Hearts for Japan

Its taken me some time to find the right words needed to express my heart felt sadness for the beautiful people of Japan.

My husband and I have been to Japan twice and ask anyone that knows us and they will tell you what massive amounts of love we have for this beautiful country.

Our first trip to Japan was sort of like a crazy sale 'impulse buy'.  Jetstar released their very first ever flights to Japan for $500 return, and we bought them quite literally on the spot, without thinking it through at all.

We spent much of our first trip gobsmacked at the genuine kindness of the people of Japan and still to this day we praise Japan to anyone willing to listen.

My husband and I love snowboarding so our very first trip included an hour bullet train ride out of Tokyo to a small old school town called Yuzawa, in the Niigata prefecture (small town, BIG mountains). It was late in the season so we pretty much had the runs to ourselves. We stayed at a lovely big hotel (NASPA New Otani) just outside of town and even though the daily shuttle buses were no longer running to and from the resorts, they offered to drop us there each and every day.  One morning the driver was a little late to work and we were patiently waiting (and doing our stretches)  out front for about about 10 minutes. The driver arrived at work, saw us waiting, jumped out of his car (super speed), ran inside, dropped his things, got the keys to the shuttle bus and apologised profusely for being late and took us on our way. At the end of a long day on the slopes, pick up was just a phone call away - whenever we were ready, we called the hotel and he would return for us.

During our time on the slopes we also learnt from a fellow Australian that we could leave our backpack at the bottom of the run - not in lockers or secured in any way! This really is unheard of in any other place I know and he even promised us that if it was not there at the end of our day, he would pay for it and all of its contents. He was so very sure it would not leave the very spot it was in ... and he was right.

This is Japan. They are kind, respectful, honest and do whatever they can to make sure you are ok. And no matter how many times you are treated this way, each time you are equally as shocked as you are delighted.

And now tragedy has struck these kind, loving, warm people and our heart breaks to see such terror inflicted upon such a gentle, giving country.

Japan has given us so much joy over the years and it will continue to do so - I just hope that the rest of the world keeps on loving Japan because the last thing they need on top of an already dire situation is for us to abandon them. They need our help and so many of them do survive purely on tourism.

My husband and I were due to fly into Japan on the 17th March but given unstable nuclear situation at that point in time and the ridiculous amount of (mostly scare mongerish) media reporting on the situation, it was very difficult to know for sure what was fact and what was purely sensationalised for a good story. So we postponed our trip until April 10 and it was not so much that we didn't want to go, but for our families we figured it best to save worry.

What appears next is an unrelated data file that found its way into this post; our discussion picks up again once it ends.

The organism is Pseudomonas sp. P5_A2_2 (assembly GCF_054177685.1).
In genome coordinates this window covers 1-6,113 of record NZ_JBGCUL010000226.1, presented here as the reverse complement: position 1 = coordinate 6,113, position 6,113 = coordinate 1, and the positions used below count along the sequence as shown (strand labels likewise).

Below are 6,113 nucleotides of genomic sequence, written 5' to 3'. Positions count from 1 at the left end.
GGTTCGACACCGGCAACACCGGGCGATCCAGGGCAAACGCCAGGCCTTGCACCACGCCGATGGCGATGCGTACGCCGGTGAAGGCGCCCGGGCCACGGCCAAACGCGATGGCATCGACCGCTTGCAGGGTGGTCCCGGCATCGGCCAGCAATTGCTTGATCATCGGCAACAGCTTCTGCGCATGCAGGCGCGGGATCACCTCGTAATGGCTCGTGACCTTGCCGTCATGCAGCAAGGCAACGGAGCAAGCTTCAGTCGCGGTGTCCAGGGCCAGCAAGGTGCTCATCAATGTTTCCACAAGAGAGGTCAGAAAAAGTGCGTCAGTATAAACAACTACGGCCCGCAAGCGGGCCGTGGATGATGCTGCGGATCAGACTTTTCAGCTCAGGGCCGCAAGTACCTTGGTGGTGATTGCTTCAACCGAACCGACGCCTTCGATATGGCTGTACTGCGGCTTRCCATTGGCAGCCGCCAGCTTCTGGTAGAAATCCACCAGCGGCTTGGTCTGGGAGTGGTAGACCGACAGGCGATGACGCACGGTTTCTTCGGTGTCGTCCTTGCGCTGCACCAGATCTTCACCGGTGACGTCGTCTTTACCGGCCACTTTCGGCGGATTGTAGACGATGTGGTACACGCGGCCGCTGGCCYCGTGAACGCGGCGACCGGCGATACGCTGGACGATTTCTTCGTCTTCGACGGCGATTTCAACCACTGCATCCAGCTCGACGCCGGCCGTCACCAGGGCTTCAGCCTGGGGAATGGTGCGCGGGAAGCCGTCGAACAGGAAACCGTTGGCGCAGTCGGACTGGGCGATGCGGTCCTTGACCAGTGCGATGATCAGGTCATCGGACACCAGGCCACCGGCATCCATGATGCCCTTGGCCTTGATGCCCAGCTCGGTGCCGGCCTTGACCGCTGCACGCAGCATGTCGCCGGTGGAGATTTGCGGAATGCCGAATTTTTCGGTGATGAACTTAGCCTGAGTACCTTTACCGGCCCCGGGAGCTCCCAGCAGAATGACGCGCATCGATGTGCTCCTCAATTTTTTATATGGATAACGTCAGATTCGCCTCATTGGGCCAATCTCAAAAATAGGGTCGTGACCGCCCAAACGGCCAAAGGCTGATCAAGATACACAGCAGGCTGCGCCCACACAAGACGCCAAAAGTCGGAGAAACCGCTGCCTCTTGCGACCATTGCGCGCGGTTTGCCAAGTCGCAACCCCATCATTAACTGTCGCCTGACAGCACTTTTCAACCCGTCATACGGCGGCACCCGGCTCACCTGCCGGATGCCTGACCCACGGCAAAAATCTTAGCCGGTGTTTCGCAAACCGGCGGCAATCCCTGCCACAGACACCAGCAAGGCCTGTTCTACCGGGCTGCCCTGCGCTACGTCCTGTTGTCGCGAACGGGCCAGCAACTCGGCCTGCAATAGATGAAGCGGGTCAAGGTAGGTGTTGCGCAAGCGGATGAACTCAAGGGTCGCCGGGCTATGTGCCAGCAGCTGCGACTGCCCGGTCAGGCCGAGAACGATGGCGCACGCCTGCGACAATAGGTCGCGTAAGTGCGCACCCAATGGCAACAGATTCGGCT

Having said that, the nuclear situation has never been quite what the media made it out to be.  Yes it was dangerous to the immediate surrounding area and not at all good situation, but if you put it in perspective in terms of how much danger it presented to the outside world, the levels of radiation that made it past the exclusion zone was generally less then the average amount of radiation you would be exposed to when standing in rome on any given day.

What i hate about the amount of coverage this nuclear situation received was the fact that it really was all everyone cared about - all the media reported on. A 18 meter wall of water wiped out entire towns, 500,000 people were displaced, 10's of thousands dead, families destroyed and all I kept reading in the media was about other people in other countries freaking out because a small amount of (heavily dispersed) radiation may travel across the sea to where they live. Meanwhile ENTIRE TOWNS ARE already GONE, people have DIED horrific deaths, people are still DYING, TRAPPED, unable to withstand the freezing temperatures, without HOMES, FOOD, WATER and without their dearly loved friends, pets and family.  The lack of human compassion towards those that had already lost so much, for me, was another horrible tragedy.

Has anyone noticed that now Japan is in the post disaster / recovery stage and all 6 reactors are at temp levels that are stable and with power almost restored to all of them, we have stopped hearing about it?? Good news does not make the news pages and bad news just ends up worse and worse like a bad game of chinese whispers it seems.

Our hearts go out to Japan and my husband and I will be there soon to support Japan and their people as be much as we can.

We of course have also given to the Red Cross Appeal.  I would urge you all to give just a little if you can as they need our help now more than ever. I think about the children that about to grow up with out their parents, oets, siblings, who are without a home and without the community that they grew up with. This will change many lives and we CAN help!



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